Welcome to Thursday. Doesn’t have the same ring as Opening Day, does it?
Today was supposed to be the start. The Nationals would be in Citi Field, where it’s sunny, the temperature is in the low 50s and two of the league’s best pitchers would be on the mound. Instead, the stadium, like 29 others, is silent. It waits along with everyone else.
Major League Baseball commissioner Rob Manfred spoke Wednesday night. He said the optimistic view makes him think baseball could be revved back up at some point in May. He also entertained the idea there would be no season, calling it “tragic.”
Today is the first real dose of the sport’s hiatus. Stopping spring training, sending players home, the sudden halt of activities seemed a bit surreal. No family traditions were broken. No plans to lay out Nationals gear or tug it on for work or even drive to New York were affected yet. West Palm Beach is distant for most fans. Kids are in school, there’s no time and the team is preparing from afar.
But today was supposed to be grand. The Nationals would open the defense of Washington’s first baseball title since 1924. Flyovers, anthems, the sounds and smells. An answer at third. A look at the new bullpen. Criticizing the new lineup. Wonder if Max Scherzer remains the same. A box score to button it all up.
The rhythm would begin. Baseball’s daily dose is unrelenting. Once it starts, and the season is rolling, days of the week meld into each other. The season becomes an exercise in managing failure and dragging yourself back to it. Tomorrow always comes, even if it is unwanted. It’s a chance for a fix or to fail again, to figure out a problem or unlock a new strategy. The season is a tinkerer’s dream and nightmare taking place at the same time.
We’re without it Thursday. The spread of coronavirus has snatched our distraction. It’s sent the media industry and leagues scrambling to fill the void. Baseball chose “Opening Day at Home” as a salve. One classic winning game per team streamed on MLB.com or social media channels. MLB Network will be airing “classic” opening day games from early afternoon on, starting with Derek Jeter’s debut.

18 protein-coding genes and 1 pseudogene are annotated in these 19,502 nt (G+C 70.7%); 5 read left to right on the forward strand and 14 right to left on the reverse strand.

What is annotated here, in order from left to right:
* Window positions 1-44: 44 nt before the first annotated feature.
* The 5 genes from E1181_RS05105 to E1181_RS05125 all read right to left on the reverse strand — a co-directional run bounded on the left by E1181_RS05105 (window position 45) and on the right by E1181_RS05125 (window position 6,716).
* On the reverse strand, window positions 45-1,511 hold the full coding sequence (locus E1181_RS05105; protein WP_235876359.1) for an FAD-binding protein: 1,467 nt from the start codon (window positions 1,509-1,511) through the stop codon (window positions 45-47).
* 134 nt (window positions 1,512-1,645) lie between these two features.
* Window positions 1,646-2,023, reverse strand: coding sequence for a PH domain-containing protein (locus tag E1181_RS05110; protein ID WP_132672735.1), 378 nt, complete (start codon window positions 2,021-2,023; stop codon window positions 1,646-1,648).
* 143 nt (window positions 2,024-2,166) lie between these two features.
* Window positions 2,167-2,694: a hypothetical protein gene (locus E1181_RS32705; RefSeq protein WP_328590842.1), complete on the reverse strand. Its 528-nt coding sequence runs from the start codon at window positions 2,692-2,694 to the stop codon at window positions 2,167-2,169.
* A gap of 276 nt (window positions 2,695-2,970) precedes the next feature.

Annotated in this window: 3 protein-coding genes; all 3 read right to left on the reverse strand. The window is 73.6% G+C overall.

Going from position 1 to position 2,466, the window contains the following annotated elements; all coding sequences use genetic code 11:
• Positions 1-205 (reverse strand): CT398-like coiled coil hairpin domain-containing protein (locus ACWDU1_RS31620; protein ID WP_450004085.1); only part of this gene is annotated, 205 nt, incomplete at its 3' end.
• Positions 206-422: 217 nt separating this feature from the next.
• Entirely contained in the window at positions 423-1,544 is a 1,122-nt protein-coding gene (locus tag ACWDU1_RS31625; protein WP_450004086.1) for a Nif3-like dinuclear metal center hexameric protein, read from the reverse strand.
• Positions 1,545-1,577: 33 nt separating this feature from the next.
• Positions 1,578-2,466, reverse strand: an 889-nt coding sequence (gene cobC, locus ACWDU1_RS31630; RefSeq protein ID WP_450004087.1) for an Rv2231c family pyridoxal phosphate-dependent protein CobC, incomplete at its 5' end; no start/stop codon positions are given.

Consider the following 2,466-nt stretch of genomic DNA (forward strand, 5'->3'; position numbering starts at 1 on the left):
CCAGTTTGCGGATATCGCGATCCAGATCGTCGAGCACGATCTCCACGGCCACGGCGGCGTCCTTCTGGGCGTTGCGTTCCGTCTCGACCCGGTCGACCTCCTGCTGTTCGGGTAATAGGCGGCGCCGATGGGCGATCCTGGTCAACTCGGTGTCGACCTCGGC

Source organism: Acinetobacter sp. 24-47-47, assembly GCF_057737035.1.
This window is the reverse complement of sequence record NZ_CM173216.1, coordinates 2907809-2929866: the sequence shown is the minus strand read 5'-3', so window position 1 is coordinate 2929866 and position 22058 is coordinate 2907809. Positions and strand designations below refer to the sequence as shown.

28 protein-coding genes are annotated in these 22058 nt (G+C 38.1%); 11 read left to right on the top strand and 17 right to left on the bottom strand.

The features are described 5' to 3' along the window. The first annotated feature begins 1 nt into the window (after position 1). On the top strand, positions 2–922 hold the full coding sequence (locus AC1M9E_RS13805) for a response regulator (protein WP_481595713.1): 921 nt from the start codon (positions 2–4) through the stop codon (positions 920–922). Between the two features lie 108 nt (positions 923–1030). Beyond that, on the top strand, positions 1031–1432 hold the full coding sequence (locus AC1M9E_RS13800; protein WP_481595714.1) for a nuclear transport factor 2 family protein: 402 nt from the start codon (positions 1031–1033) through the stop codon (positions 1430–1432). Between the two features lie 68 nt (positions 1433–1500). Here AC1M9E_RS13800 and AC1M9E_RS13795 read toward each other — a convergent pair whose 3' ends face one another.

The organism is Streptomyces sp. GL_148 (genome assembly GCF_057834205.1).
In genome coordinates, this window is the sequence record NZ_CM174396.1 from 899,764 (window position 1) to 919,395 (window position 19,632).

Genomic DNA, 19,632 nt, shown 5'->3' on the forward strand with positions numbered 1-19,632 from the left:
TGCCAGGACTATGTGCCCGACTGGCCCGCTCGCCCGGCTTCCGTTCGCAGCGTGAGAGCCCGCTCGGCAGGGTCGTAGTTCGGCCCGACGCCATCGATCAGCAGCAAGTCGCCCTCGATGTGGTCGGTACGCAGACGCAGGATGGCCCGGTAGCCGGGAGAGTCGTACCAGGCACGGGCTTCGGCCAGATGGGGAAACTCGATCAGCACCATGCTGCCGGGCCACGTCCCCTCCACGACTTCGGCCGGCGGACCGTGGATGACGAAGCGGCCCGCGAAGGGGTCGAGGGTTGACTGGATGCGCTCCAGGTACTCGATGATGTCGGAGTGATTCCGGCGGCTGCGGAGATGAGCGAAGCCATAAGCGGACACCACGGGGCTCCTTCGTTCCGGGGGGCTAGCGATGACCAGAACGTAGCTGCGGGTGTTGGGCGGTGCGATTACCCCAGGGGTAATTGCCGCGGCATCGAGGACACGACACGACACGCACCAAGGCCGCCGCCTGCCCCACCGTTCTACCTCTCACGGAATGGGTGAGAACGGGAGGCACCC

Fifteen games were supposed to start at 1:10 p.m. Scherzer versus Jacob deGrom held the pitching panache. Mookie Betts was set to make his Los Angeles debut against the rival Giants. The Astros, luckily for them, were scheduled to face the Angels at home, where they would face a native Houstonian in a new Anaheim uniform. Washington will benefit from the rest a hiatus provides. Houston will benefit from a decline in vitriol. Or at least less time for it to be directed toward those in Astros jerseys. Perspective can always temper booing.
Now-dormant stadiums are being used to help fight pandemic. Nationals Park, which wasn’t going to be put to use until April 2, sits quietly on South Capitol Street, new signage bolted to it and traffic decidedly reduced outside. The groundskeepers peeled back layers of outfield in December to prepare for April. The prepped grass now just sits, waiting for the cleats of Victor Robles and Juan Soto, as still as greater life has become.
So, we wait. Old games, memories and a longing for what’s unavailable fill the void. Manfred vowed baseball would be part of the country’s healing once it was safe to do so. He hearkened back to post-9/11 when the sport served as a unifier. There’s no timeline for when that will happen. We just know it didn’t start Thursday, which instead became another quiet installment in this growing trek.
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